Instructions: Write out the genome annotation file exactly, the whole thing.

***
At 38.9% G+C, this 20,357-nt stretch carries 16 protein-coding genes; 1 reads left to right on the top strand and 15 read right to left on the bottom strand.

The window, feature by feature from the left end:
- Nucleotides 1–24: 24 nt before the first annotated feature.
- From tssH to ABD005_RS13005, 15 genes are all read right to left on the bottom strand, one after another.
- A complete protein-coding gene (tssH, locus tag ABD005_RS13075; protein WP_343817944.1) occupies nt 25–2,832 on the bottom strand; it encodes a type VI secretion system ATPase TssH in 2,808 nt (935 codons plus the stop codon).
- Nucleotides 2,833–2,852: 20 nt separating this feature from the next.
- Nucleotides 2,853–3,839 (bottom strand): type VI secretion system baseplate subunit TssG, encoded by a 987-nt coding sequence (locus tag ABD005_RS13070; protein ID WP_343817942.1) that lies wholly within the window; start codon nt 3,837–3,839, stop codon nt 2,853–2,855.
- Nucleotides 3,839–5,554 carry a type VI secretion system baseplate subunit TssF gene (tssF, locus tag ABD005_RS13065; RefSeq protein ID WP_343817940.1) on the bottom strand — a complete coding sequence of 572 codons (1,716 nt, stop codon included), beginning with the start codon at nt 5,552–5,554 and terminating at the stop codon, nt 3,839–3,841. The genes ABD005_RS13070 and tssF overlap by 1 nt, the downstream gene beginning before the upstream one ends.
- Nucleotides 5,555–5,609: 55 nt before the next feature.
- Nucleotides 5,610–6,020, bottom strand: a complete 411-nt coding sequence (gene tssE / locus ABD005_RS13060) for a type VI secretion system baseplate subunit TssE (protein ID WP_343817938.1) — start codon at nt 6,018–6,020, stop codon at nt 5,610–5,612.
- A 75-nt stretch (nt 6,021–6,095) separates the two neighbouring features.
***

At 38.9% G+C, this 20,357-nt stretch carries 16 protein-coding genes; 1 reads left to right on the top strand and 15 read right to left on the bottom strand.

The window, feature by feature from the left end:
- Nucleotides 1–24: 24 nt before the first annotated feature.
- From tssH to ABD005_RS13005, 15 genes are all read right to left on the bottom strand, one after another.
- A complete protein-coding gene (tssH, locus tag ABD005_RS13075; protein WP_343817944.1) occupies nt 25–2,832 on the bottom strand; it encodes a type VI secretion system ATPase TssH in 2,808 nt (935 codons plus the stop codon).
- Nucleotides 2,833–2,852: 20 nt separating this feature from the next.
- Nucleotides 2,853–3,839 (bottom strand): type VI secretion system baseplate subunit TssG, encoded by a 987-nt coding sequence (locus tag ABD005_RS13070; protein ID WP_343817942.1) that lies wholly within the window; start codon nt 3,837–3,839, stop codon nt 2,853–2,855.
- Nucleotides 3,839–5,554 carry a type VI secretion system baseplate subunit TssF gene (tssF, locus tag ABD005_RS13065; RefSeq protein ID WP_343817940.1) on the bottom strand — a complete coding sequence of 572 codons (1,716 nt, stop codon included), beginning with the start codon at nt 5,552–5,554 and terminating at the stop codon, nt 3,839–3,841. The genes ABD005_RS13070 and tssF overlap by 1 nt, the downstream gene beginning before the upstream one ends.
- Nucleotides 5,555–5,609: 55 nt before the next feature.
- Nucleotides 5,610–6,020, bottom strand: a complete 411-nt coding sequence (gene tssE / locus ABD005_RS13060) for a type VI secretion system baseplate subunit TssE (protein ID WP_343817938.1) — start codon at nt 6,018–6,020, stop codon at nt 5,610–5,612.
- A 75-nt stretch (nt 6,021–6,095) separates the two neighbouring features.